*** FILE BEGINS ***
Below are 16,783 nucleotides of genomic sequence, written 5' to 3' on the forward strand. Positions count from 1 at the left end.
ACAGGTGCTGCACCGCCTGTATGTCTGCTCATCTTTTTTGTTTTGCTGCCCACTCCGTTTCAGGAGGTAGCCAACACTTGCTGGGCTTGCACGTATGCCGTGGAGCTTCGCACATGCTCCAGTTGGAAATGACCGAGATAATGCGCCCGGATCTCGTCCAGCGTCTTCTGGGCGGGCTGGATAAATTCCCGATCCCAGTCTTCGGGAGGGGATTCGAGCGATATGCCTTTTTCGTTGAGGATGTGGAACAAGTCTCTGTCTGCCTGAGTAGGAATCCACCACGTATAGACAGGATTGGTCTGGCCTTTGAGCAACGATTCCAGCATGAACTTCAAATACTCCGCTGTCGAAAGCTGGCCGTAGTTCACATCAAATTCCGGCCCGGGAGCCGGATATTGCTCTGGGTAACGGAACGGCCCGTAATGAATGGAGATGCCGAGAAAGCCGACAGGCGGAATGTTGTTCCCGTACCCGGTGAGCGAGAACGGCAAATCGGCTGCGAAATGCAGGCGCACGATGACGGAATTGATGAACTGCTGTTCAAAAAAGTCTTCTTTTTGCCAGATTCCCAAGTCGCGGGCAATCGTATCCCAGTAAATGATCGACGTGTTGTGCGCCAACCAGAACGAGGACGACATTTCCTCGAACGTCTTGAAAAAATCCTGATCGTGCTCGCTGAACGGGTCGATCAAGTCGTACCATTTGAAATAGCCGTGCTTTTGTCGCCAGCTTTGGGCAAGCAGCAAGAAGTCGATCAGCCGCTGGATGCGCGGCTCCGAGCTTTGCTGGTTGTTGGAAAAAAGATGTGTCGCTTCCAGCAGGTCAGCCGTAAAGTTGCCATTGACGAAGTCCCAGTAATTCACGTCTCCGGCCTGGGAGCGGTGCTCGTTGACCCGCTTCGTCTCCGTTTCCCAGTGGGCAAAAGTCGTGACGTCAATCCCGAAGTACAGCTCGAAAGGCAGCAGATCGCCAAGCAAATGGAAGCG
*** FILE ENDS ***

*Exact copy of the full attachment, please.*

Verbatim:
Below are 16,783 nucleotides of genomic sequence, written 5' to 3' on the forward strand. Positions count from 1 at the left end.
ACAGGTGCTGCACCGCCTGTATGTCTGCTCATCTTTTTTGTTTTGCTGCCCACTCCGTTTCAGGAGGTAGCCAACACTTGCTGGGCTTGCACGTATGCCGTGGAGCTTCGCACATGCTCCAGTTGGAAATGACCGAGATAATGCGCCCGGATCTCGTCCAGCGTCTTCTGGGCGGGCTGGATAAATTCCCGATCCCAGTCTTCGGGAGGGGATTCGAGCGATATGCCTTTTTCGTTGAGGATGTGGAACAAGTCTCTGTCTGCCTGAGTAGGAATCCACCACGTATAGACAGGATTGGTCTGGCCTTTGAGCAACGATTCCAGCATGAACTTCAAATACTCCGCTGTCGAAAGCTGGCCGTAGTTCACATCAAATTCCGGCCCGGGAGCCGGATATTGCTCTGGGTAACGGAACGGCCCGTAATGAATGGAGATGCCGAGAAAGCCGACAGGCGGAATGTTGTTCCCGTACCCGGTGAGCGAGAACGGCAAATCGGCTGCGAAATGCAGGCGCACGATGACGGAATTGATGAACTGCTGTTCAAAAAAGTCTTCTTTTTGCCAGATTCCCAAGTCGCGGGCAATCGTATCCCAGTAAATGATCGACGTGTTGTGCGCCAACCAGAACGAGGACGACATTTCCTCGAACGTCTTGAAAAAATCCTGATCGTGCTCGCTGAACGGGTCGATCAAGTCGTACCATTTGAAATAGCCGTGCTTTTGTCGCCAGCTTTGGGCAAGCAGCAAGAAGTCGATCAGCCGCTGGATGCGCGGCTCCGAGCTTTGCTGGTTGTTGGAAAAAAGATGTGTCGCTTCCAGCAGGTCAGCCGTAAAGTTGCCATTGACGAAGTCCCAGTAATTCACGTCTCCGGCCTGGGAGCGGTGCTCGTTGACCCGCTTCGTCTCCGTTTCCCAGTGGGCAAAAGTCGTGACGTCAATCCCGAAGTACAGCTCGAAAGGCAGCAGATCGCCAAGCAAATGGAAGCG